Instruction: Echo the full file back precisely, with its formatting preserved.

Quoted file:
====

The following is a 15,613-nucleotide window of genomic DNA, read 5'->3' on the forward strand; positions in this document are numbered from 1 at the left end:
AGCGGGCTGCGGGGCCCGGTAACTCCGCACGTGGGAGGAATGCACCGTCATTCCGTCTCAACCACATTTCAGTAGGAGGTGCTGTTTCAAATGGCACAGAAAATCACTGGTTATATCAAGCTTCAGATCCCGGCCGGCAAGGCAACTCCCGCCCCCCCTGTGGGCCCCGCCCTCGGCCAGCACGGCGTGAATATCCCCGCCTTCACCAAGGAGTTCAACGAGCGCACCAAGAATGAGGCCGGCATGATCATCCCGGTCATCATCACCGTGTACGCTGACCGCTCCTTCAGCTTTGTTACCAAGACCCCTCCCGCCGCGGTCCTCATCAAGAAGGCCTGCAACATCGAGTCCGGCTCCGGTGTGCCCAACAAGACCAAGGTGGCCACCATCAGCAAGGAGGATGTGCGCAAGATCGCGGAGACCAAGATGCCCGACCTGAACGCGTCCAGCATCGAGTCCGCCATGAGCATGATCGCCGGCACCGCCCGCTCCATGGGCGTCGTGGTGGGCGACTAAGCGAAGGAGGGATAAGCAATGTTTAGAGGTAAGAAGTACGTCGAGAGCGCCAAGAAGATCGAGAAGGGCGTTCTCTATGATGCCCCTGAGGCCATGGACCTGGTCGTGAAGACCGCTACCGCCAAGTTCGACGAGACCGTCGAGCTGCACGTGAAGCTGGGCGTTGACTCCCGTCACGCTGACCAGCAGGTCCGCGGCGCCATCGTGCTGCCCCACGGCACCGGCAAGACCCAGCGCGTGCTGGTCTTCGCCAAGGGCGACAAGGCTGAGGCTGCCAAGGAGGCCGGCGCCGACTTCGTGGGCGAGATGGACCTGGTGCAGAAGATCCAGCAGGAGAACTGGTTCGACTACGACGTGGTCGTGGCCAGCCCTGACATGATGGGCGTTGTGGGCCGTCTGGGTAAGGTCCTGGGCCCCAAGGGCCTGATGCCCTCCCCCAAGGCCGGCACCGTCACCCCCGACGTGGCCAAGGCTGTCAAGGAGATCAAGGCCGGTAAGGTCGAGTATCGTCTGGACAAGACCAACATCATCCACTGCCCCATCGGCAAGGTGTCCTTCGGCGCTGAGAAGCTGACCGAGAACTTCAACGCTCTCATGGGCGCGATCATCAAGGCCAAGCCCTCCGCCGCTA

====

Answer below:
The following is a 15,613-nucleotide window of genomic DNA, read 5'->3' on the forward strand; positions in this document are numbered from 1 at the left end:
AGCGGGCTGCGGGGCCCGGTAACTCCGCACGTGGGAGGAATGCACCGTCATTCCGTCTCAACCACATTTCAGTAGGAGGTGCTGTTTCAAATGGCACAGAAAATCACTGGTTATATCAAGCTTCAGATCCCGGCCGGCAAGGCAACTCCCGCCCCCCCTGTGGGCCCCGCCCTCGGCCAGCACGGCGTGAATATCCCCGCCTTCACCAAGGAGTTCAACGAGCGCACCAAGAATGAGGCCGGCATGATCATCCCGGTCATCATCACCGTGTACGCTGACCGCTCCTTCAGCTTTGTTACCAAGACCCCTCCCGCCGCGGTCCTCATCAAGAAGGCCTGCAACATCGAGTCCGGCTCCGGTGTGCCCAACAAGACCAAGGTGGCCACCATCAGCAAGGAGGATGTGCGCAAGATCGCGGAGACCAAGATGCCCGACCTGAACGCGTCCAGCATCGAGTCCGCCATGAGCATGATCGCCGGCACCGCCCGCTCCATGGGCGTCGTGGTGGGCGACTAAGCGAAGGAGGGATAAGCAATGTTTAGAGGTAAGAAGTACGTCGAGAGCGCCAAGAAGATCGAGAAGGGCGTTCTCTATGATGCCCCTGAGGCCATGGACCTGGTCGTGAAGACCGCTACCGCCAAGTTCGACGAGACCGTCGAGCTGCACGTGAAGCTGGGCGTTGACTCCCGTCACGCTGACCAGCAGGTCCGCGGCGCCATCGTGCTGCCCCACGGCACCGGCAAGACCCAGCGCGTGCTGGTCTTCGCCAAGGGCGACAAGGCTGAGGCTGCCAAGGAGGCCGGCGCCGACTTCGTGGGCGAGATGGACCTGGTGCAGAAGATCCAGCAGGAGAACTGGTTCGACTACGACGTGGTCGTGGCCAGCCCTGACATGATGGGCGTTGTGGGCCGTCTGGGTAAGGTCCTGGGCCCCAAGGGCCTGATGCCCTCCCCCAAGGCCGGCACCGTCACCCCCGACGTGGCCAAGGCTGTCAAGGAGATCAAGGCCGGTAAGGTCGAGTATCGTCTGGACAAGACCAACATCATCCACTGCCCCATCGGCAAGGTGTCCTTCGGCGCTGAGAAGCTGACCGAGAACTTCAACGCTCTCATGGGCGCGATCATCAAGGCCAAGCCCTCCGCCGCTA